Sometimes a game doesn’t look very good and one assumes it won’t be fun to play. One such game is Atari’s first pinball game for the 2600, Video Pinball. This, of course, is a simulation of a pinball table for the system. I don’t know about you, but I’ve never seen a pinball table that is wider than it is tall and this is one of the issues with the visual aspect of the game. The table itself is rather plain with very little in terms of colour or moving parts. The bumpers are just squares with numbers in them that reflect the bonus multiplier. There are two spinners that are nicely animated and yellow diamonds on the top of the table. Two rollovers appear on to the upper section of the table. One of these rollovers has the Atari logo and the other a number. Hitting the former four times gives you an extra ball, while hitting the latter gives you bonus points once the ball is gone (1000 points times the number of times it was rolled over with a maximum of 4000 points). Hitting the three diamond targets serves a bonus multiplier. Another special target appears in between the two lower bumpers. Hit it for 1000 bonus points. What makes Video Pinball an enjoyable game is the control mechanism. Yes, you have the flippers but you’ll find that the ball doesn’t need to be hit much by them. The trick here is learning how to nudge the table without tilting it. Master that and you’ll rack up lots of points which, after all, is the goal when playing pinball. Even when you master nudging, you can increase the difficulty by turning the difficulty switch to A. Check it out to see what happens.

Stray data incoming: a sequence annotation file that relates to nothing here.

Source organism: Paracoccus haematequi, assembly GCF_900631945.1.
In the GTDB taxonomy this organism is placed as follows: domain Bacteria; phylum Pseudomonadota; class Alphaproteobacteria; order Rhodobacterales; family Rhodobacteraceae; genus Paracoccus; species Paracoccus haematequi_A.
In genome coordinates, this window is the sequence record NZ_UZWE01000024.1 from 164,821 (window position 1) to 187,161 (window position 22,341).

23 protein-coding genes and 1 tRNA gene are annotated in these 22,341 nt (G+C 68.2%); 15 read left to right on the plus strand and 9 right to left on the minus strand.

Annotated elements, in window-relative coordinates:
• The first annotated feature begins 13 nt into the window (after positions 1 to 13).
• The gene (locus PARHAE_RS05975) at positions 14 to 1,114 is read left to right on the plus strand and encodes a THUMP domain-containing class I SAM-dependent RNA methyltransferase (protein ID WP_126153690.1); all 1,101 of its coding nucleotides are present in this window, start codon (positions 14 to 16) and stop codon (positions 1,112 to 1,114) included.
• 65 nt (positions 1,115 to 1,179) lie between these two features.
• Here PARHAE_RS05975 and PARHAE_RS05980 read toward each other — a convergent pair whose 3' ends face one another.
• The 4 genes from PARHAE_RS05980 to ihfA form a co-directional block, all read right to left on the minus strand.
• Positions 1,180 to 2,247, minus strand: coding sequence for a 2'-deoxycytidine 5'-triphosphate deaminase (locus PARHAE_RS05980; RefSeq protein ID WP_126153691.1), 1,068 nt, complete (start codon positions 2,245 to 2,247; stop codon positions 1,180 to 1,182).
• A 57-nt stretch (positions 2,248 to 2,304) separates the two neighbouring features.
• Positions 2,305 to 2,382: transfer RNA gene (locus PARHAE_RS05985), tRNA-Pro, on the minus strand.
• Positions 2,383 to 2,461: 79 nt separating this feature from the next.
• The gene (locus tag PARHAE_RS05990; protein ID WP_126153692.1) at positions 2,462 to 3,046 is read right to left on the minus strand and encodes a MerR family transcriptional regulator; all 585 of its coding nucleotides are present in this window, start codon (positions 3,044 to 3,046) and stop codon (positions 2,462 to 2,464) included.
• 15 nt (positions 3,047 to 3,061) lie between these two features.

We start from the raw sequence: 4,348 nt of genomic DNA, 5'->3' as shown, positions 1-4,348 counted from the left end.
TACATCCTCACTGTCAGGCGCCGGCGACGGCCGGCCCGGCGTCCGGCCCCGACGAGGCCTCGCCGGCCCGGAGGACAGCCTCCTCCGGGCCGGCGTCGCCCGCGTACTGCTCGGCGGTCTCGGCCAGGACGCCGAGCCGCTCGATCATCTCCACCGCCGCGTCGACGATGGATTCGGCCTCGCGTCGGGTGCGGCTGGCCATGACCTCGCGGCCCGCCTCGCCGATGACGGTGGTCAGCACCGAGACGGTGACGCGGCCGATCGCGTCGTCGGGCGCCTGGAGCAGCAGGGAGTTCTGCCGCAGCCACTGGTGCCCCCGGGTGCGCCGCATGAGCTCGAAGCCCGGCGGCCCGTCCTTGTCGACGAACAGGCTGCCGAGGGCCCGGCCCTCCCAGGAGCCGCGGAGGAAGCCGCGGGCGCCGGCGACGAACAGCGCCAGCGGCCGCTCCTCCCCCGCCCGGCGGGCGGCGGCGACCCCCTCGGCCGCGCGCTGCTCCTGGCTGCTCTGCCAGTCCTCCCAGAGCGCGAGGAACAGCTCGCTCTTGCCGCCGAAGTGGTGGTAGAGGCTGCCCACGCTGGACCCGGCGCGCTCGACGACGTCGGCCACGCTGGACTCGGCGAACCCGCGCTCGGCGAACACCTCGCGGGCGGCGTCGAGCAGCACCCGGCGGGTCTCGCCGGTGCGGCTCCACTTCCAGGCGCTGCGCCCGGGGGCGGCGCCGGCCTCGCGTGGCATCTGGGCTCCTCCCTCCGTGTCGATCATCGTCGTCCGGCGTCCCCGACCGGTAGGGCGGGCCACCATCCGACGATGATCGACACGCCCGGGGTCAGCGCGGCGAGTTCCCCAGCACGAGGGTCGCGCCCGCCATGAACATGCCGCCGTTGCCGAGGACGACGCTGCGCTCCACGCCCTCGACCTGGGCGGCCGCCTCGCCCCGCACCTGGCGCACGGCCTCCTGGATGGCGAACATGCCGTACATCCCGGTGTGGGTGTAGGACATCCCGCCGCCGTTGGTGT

Review by TrekMD